Abu Dhabi's bid to become a major global capital by 2030 took a major step forward with Etihad's order for 205 aircraft.
Etihad boosts emirate's future with $43bn deal
FARNBOROUGH // Abu Dhabi's efforts to become a major global capital by 2030 took a major step forward yesterday with a US$43 billion (Dh157.94bn) fleet expansion plan announced by Etihad Airways. Deals with Boeing and Airbus for as many as 205 aircraft during the next two decades represent one of the largest civil aviation orders in history. The purchases will upgrade Etihad from an airline launched just four years ago into one of the biggest in the world - and help transform Abu Dhabi along the way.
The effects of the Etihad order are expected to spread throughout the emirate's economy, creating new industries and companies in the aerospace sector and bringing tourists from increasingly far flung regions of the world. A study by the Oxford Business Group, commissioned by Etihad, found that the airline would have a direct influence on the creation of more than 10,000 jobs in the UAE during the next 10 years.
The order "reflects the strength and pace of economic growth in the emirate and the integral role Etihad will play in Abu Dhabi's future", James Hogan, the chief executive of Etihad, said yesterday at the Farnborough Air Show in the UK. A successful expansion of Etihad is one key to realising the ambitious goals that the emirate's leadership has set: tripling the population by 2030 and the number of tourists by 2015, and increasing the size of its economy by 13 per cent a year by 2010, to Dh584bn.
The push to bring in foreign investment and tourism dollars began only recently. The Abu Dhabi Tourism Authority and the Tourism Development & Investment Company were started between 2004 and 2005. A Department of Transport was formed in 2006, while the Plan Abu Dhabi 2030, a master blueprint covering everything from new roads and transport systems to new property developments, was issued last year.
Mr Hogan said the success of Etihad Airways would be an important element in these plans. The rapid ascent of Etihad is part of a widening shift in the balance of power among the world's airlines. Gulf carriers have prospered by directing traffic from European and Asian carriers, thanks to ideal locations, lower cost bases and the oil boom. While Emirates airline is the largest, it is being pursued hotly by Etihad and Qatar Airways, and smaller budget carriers have also thrived. Mr Hogan called the Middle East a "natural air bridge between East and West" that offered the fastest links for passengers and cargo.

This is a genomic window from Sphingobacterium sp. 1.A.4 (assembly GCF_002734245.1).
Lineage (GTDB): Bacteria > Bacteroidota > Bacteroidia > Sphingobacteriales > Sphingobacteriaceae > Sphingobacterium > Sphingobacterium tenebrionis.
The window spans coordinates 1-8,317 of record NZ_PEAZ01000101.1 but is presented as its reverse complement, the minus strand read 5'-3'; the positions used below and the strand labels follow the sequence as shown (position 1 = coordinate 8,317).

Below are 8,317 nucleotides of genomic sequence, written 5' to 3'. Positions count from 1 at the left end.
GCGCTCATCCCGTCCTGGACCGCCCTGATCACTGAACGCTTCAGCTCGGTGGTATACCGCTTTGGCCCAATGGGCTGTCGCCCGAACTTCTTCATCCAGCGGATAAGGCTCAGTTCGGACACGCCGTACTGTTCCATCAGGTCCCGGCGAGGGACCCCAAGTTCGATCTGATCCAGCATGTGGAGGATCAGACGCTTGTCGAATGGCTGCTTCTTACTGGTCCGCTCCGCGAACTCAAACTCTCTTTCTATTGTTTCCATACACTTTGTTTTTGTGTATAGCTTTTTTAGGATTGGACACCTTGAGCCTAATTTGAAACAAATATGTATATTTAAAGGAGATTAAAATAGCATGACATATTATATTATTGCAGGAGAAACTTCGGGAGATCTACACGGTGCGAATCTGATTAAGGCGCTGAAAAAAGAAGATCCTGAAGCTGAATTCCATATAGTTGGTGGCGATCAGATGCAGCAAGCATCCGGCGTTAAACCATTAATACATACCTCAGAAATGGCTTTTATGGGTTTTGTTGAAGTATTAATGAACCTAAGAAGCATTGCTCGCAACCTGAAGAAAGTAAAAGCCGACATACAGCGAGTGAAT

As Etihad grows, it is expected to stimulate an emerging aerospace hub in the emirate. A free-zone cluster is planned around Abu Dhabi International Airport, which will see $6.8bn in investments including a brand new terminal that will be four times larger than the current facilities. Mubadala, an investment vehicle of the Abu Dhabi Government, has identified aerospace as a key element of its mandate to diversify the emirate's economy away from relying on oil and petrochemicals. It has already signed co-operation agreements with most of the world's biggest aerospace firms, from Northrop Grumman to EADS, to look for ways to make Abu Dhabi a manufacturing and development centre.
With numerous Abu Dhabi delegations attending the Farnborough Air Show, its starring role in the global aviation industry is expected to be a developing story throughout the week. Other major announcements are expected from Mubadala, Rolls-Royce, Abu Dhabi Aircraft Company and Abu Dhabi Aircraft Technologies, the airports operator and aircraft maintenance firms. @Email:firstname.lastname@example.org